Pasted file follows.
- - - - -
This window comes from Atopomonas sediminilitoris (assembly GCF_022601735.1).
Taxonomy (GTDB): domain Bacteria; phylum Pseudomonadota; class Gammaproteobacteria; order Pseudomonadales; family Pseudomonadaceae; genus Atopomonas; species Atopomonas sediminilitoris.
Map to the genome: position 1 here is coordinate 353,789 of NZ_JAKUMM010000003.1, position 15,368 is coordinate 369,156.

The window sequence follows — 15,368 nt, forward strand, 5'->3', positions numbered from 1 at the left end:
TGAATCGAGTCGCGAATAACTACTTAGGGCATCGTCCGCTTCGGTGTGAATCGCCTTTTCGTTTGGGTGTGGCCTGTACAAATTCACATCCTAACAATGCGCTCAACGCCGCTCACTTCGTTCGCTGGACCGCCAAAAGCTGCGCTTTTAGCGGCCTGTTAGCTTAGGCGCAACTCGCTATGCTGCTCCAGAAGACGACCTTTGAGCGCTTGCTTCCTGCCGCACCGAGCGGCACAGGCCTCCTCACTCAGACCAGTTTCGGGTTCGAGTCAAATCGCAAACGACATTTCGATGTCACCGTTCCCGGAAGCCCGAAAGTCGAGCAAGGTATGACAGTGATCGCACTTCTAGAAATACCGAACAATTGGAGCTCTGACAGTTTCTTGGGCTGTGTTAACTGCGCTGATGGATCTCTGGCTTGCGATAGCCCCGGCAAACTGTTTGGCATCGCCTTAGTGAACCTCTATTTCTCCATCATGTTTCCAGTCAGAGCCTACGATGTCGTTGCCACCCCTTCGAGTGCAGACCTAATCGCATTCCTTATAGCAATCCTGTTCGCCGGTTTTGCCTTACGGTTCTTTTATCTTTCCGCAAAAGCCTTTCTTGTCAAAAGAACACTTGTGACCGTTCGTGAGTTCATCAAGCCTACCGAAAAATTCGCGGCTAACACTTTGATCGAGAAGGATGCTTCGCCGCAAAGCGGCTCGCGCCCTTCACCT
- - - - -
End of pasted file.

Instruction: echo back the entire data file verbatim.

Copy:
This window comes from Atopomonas sediminilitoris (assembly GCF_022601735.1).
Taxonomy (GTDB): domain Bacteria; phylum Pseudomonadota; class Gammaproteobacteria; order Pseudomonadales; family Pseudomonadaceae; genus Atopomonas; species Atopomonas sediminilitoris.
Map to the genome: position 1 here is coordinate 353,789 of NZ_JAKUMM010000003.1, position 15,368 is coordinate 369,156.

The window sequence follows — 15,368 nt, forward strand, 5'->3', positions numbered from 1 at the left end:
TGAATCGAGTCGCGAATAACTACTTAGGGCATCGTCCGCTTCGGTGTGAATCGCCTTTTCGTTTGGGTGTGGCCTGTACAAATTCACATCCTAACAATGCGCTCAACGCCGCTCACTTCGTTCGCTGGACCGCCAAAAGCTGCGCTTTTAGCGGCCTGTTAGCTTAGGCGCAACTCGCTATGCTGCTCCAGAAGACGACCTTTGAGCGCTTGCTTCCTGCCGCACCGAGCGGCACAGGCCTCCTCACTCAGACCAGTTTCGGGTTCGAGTCAAATCGCAAACGACATTTCGATGTCACCGTTCCCGGAAGCCCGAAAGTCGAGCAAGGTATGACAGTGATCGCACTTCTAGAAATACCGAACAATTGGAGCTCTGACAGTTTCTTGGGCTGTGTTAACTGCGCTGATGGATCTCTGGCTTGCGATAGCCCCGGCAAACTGTTTGGCATCGCCTTAGTGAACCTCTATTTCTCCATCATGTTTCCAGTCAGAGCCTACGATGTCGTTGCCACCCCTTCGAGTGCAGACCTAATCGCATTCCTTATAGCAATCCTGTTCGCCGGTTTTGCCTTACGGTTCTTTTATCTTTCCGCAAAAGCCTTTCTTGTCAAAAGAACACTTGTGACCGTTCGTGAGTTCATCAAGCCTACCGAAAAATTCGCGGCTAACACTTTGATCGAGAAGGATGCTTCGCCGCAAAGCGGCTCGCGCCCTTCACCT